Stewardship can mean more than dollars.
At Grace Episcopal Church, the congregation began exploring a broader view of stewardship by looking at talents. That led to outside-of-the-church partnerships with organizations including The Salvation Army and Common Ground Community Center.
More recently, the congregation has made a commitment to more diligent creation stewardship by installing energy-efficient lighting, windows, heating and cooling system and other tweaks.
That is becoming more common for churches within their denomination, said leader Ken Luebbering.
What sets them apart is the extra step of installing solar panels.
The solar panels and other energy-efficient steps fulfill stewardship both by reducing the church's overall carbon footprint and also by creating a cost-savings for the small congregation.
The 96-panel system should produce about 70 percent of the Jefferson City church's electric use. Although the church didn't qualify for tax credits, the move still made sense, Luebbering said.
The savings may be directed to future community outreach and may help with the church's ambition to become a tithing church, giving 10 percent of the operating budget to mission projects, he said
As they continue with their year-round stewardship education, instead of a singular campaign, a major shift has taken place, Luebbering said.
Before the broader emphasis, the church was not active within the greater community, although individual members were.
For members like Eric Hedges, the initial survey of talents several years ago opened his eyes to where he might share his abilities, he said.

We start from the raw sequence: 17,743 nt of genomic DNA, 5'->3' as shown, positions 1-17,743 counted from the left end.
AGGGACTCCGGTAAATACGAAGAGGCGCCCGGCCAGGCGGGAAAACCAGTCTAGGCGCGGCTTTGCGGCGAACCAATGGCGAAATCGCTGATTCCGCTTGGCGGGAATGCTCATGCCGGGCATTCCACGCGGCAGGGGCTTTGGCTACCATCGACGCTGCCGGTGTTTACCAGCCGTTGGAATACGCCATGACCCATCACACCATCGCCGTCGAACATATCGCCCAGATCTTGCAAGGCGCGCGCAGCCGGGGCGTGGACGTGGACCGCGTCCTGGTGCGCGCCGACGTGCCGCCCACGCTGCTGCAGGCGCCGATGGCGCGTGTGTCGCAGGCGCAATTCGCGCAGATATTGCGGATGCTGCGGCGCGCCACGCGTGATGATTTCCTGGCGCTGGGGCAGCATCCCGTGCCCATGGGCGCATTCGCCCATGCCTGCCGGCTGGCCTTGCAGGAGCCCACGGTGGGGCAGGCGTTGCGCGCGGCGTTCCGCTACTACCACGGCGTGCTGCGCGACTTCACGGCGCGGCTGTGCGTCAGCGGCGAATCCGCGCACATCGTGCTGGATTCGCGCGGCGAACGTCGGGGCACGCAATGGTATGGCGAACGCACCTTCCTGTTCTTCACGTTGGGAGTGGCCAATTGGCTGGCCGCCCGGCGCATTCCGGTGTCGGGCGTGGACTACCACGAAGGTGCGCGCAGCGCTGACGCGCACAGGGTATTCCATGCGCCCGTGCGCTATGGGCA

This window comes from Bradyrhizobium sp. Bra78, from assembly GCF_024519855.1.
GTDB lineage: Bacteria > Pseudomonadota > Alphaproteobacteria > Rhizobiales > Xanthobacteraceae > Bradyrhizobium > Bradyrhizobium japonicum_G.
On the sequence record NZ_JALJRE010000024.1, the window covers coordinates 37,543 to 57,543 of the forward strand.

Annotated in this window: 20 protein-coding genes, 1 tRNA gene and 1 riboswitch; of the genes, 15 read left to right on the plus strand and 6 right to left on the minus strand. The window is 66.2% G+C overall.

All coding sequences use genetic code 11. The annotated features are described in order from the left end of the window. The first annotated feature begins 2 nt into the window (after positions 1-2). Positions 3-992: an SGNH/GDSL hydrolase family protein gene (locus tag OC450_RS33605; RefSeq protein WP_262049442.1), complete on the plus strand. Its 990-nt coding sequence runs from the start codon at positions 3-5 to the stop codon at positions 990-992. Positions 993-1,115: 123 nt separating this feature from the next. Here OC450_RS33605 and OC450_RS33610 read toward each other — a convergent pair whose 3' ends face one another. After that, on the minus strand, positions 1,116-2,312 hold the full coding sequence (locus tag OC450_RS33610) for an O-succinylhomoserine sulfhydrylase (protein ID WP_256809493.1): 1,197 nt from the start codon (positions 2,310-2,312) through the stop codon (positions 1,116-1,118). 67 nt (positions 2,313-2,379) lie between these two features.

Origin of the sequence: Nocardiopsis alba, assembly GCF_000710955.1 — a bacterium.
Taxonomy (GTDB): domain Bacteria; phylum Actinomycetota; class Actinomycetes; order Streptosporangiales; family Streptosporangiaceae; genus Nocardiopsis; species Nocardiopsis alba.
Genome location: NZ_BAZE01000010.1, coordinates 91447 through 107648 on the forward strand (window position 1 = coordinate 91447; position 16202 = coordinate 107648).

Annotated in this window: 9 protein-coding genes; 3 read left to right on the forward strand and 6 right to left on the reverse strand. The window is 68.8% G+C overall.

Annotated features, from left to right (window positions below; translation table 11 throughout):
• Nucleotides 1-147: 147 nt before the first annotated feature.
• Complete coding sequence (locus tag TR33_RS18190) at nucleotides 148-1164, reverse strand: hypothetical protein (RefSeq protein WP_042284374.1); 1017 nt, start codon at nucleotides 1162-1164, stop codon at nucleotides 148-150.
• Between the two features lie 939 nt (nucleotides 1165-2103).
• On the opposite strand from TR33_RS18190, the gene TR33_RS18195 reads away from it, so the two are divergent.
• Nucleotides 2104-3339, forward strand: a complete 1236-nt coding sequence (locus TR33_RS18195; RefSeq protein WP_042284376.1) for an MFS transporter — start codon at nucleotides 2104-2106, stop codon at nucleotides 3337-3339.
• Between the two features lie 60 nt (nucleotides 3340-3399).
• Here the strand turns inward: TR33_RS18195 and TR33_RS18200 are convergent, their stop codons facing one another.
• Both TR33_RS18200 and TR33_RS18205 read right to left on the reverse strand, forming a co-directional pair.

This summer, he was a chaperone for the church youths who spent a week at the Heifer International Ranch in Arkansas, which was steeped in sustainability, Hedges said.
And, he has become a leader in the congregation.
What has resonated for Hedges is the idea of "passing on the gift," he said. He has been blessed and now the challenge is to find ways to share that blessing with others.
The regular offertory prayer is a reminder: "All things come of Thee, oh Lord, and of Thine own have we given Thee."
Part of the Episcopal theology centers on the goodness of creation and the responsibility of humans to care for it and not exploit it, Luebbering said.
The Rev. Shariya Molegoda brought with her knowledge and experiences from her former career in wildlife biology.
"It informs who I am and how I go about my life and my work," she said. "I'm a big advocate of leaving as small a footprint as possible.
"This is a congregation that's serious about that."
The key has been connecting to the sense of God as the creator and from there living out the Gospel.
"We recognize God who created us and all that is around us has also summoned us into this role of tending each other and what is around us," Molegoda said.
Beyond leaving a more "green" impact on the earth, the creation stewardship helps build one's spirituality.
"Scripture is full of examples of people who discovered in the wilderness an encounter with God," Molegoda said.
She has felt such sacred encounters many times herself, she said.
"It has a way of tuning your heart."
The combination of Scripture and nature extends an invitation for closeness with God, she said.
From the Garden of Eden in Genesis to the heavenly landscaped describe in Revelation, the Bible is full of stories from a natural setting.
This is not the end to creation stewardship efforts at Grace.
The inner courtyard is mostly concrete right now. Some members are dreaming of ways to bring more life into the space, creating a place for quiet times.
"That can be our own little wilderness experience," Molegoda said.